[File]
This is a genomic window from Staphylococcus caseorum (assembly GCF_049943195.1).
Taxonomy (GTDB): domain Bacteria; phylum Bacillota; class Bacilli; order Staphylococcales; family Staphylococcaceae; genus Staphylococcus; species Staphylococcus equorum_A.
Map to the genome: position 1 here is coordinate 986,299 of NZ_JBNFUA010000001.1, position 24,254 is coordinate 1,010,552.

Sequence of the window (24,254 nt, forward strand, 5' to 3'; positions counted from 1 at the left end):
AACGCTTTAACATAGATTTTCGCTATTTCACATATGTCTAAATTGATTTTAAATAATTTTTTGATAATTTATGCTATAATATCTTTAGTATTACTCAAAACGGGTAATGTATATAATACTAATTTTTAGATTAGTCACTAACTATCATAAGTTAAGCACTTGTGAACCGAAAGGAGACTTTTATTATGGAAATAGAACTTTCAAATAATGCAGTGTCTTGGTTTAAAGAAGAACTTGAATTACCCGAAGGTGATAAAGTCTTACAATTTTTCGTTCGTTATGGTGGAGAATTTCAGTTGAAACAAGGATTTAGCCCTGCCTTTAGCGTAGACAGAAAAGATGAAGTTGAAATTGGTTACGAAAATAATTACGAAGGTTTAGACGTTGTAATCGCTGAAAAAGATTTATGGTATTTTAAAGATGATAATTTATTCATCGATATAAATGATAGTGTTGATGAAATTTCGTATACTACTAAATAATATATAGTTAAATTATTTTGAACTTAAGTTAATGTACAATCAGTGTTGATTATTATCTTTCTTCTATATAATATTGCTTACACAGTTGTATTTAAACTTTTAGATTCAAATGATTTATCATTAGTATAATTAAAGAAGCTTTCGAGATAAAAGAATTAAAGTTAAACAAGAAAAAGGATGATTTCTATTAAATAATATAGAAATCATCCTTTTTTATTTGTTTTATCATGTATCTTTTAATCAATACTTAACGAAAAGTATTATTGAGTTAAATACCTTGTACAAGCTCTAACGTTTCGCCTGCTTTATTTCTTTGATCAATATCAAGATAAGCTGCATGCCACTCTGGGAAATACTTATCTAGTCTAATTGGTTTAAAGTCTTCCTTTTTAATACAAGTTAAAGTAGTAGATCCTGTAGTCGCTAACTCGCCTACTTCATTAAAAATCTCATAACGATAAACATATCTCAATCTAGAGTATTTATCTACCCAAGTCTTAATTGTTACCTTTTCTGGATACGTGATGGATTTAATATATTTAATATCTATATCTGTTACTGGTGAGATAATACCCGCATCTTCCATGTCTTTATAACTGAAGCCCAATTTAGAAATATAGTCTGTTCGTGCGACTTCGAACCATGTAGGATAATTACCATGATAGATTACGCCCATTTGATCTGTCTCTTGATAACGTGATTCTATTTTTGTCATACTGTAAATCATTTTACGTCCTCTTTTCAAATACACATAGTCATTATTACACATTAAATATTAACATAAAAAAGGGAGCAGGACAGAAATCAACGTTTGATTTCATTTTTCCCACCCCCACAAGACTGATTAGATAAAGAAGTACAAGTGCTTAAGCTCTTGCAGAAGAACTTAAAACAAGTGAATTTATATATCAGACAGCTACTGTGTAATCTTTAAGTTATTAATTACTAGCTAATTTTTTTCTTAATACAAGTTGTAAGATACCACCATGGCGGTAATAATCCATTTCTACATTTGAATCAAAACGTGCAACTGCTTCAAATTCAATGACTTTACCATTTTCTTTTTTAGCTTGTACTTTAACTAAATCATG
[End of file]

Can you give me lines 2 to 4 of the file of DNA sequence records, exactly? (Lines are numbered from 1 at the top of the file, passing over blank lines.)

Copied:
Taxonomy (GTDB): domain Bacteria; phylum Bacillota; class Bacilli; order Staphylococcales; family Staphylococcaceae; genus Staphylococcus; species Staphylococcus equorum_A.
Map to the genome: position 1 here is coordinate 986,299 of NZ_JBNFUA010000001.1, position 24,254 is coordinate 1,010,552.

Sequence of the window (24,254 nt, forward strand, 5' to 3'; positions counted from 1 at the left end):